2. Change your vocabulary: For 4,8,12 or 20 years you have lived and breathed military. It’s in your blood. Unfortunately, it’s also in your vocabulary. If you are interviewing with an employer who has no prior military experience and you spew acronym after acronym, that employer will have no idea of what you are referring to. Attention lost – interview over! But it doesn’t have to be this way. Instead of using terms, such as mission, incorporate the use of civilian friendly terms like goal or objective. It’s almost a certainty that you will say mission here and there but let it be a sprinkling and not a flood. Responding to a question with yes sir and no sir are not sufficient answers in a civilian interview. If you continue to use these, soften your responses by including a follow up sentence after each. For example responding “Yes sir that would be great!” Instead of just “yes sir.” With civilian employers concerned about the rigidity of military, also be sure to RELAX! Engage in small talk, grow your hair a bit longer, standing at attention is not needed…yes, RELAX! You will put your audience at ease.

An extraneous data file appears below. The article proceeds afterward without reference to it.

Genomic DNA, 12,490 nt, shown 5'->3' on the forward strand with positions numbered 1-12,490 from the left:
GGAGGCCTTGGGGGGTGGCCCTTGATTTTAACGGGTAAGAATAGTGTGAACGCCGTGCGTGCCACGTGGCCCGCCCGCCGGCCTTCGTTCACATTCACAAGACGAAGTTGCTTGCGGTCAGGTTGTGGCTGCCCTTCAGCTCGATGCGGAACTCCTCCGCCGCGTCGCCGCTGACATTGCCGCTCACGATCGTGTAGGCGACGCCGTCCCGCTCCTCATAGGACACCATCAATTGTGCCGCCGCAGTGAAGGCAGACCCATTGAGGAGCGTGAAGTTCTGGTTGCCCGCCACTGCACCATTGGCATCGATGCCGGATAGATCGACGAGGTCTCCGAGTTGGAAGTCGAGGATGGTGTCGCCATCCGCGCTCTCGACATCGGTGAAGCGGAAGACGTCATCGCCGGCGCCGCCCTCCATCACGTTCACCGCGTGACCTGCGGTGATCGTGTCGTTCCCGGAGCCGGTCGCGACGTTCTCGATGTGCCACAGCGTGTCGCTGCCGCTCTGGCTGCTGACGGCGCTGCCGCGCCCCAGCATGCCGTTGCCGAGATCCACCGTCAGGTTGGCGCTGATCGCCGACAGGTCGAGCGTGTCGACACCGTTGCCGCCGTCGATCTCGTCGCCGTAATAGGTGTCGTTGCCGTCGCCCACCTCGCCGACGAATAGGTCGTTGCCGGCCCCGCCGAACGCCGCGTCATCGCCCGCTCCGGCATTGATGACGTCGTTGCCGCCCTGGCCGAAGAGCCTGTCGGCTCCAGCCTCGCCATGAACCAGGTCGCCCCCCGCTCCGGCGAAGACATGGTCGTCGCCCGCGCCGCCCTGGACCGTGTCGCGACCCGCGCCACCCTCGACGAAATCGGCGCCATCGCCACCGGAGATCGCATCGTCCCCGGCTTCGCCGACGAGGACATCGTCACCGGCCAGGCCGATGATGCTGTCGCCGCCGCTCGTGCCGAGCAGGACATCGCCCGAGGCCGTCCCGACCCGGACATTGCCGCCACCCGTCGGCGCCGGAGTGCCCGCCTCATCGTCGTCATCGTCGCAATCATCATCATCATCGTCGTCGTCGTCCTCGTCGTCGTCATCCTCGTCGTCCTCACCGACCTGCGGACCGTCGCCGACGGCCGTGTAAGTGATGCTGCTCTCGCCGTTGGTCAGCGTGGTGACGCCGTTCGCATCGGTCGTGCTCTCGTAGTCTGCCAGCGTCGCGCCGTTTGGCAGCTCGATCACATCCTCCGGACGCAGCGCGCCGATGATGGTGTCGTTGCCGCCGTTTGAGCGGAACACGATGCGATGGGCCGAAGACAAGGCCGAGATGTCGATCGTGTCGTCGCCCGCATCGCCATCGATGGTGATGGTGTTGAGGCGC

3. Know your attributes: As I interview veterans, many struggle to define who they are. How can an employer make a decision, as to who you are if you can’t effectively explain who you are? Get out a sheet of paper and write down your characteristics. Let’s say one of yours is commitment. To say in an interview that you are a committed person and not explain further, no one is convinced. So let’s take it a step further. Ok, so you are a committed person. What actions have you taken that would demonstrate this? Now, let’s include a quick statement of what others have said about your level of commitment. Now you are connecting and the employer has some fodder to actually begin making an informed decision about you. Using this approach with several attributes provides the opportunity for you to connect on multiple levels with a prospective employer, but the key is that you must know yourself first.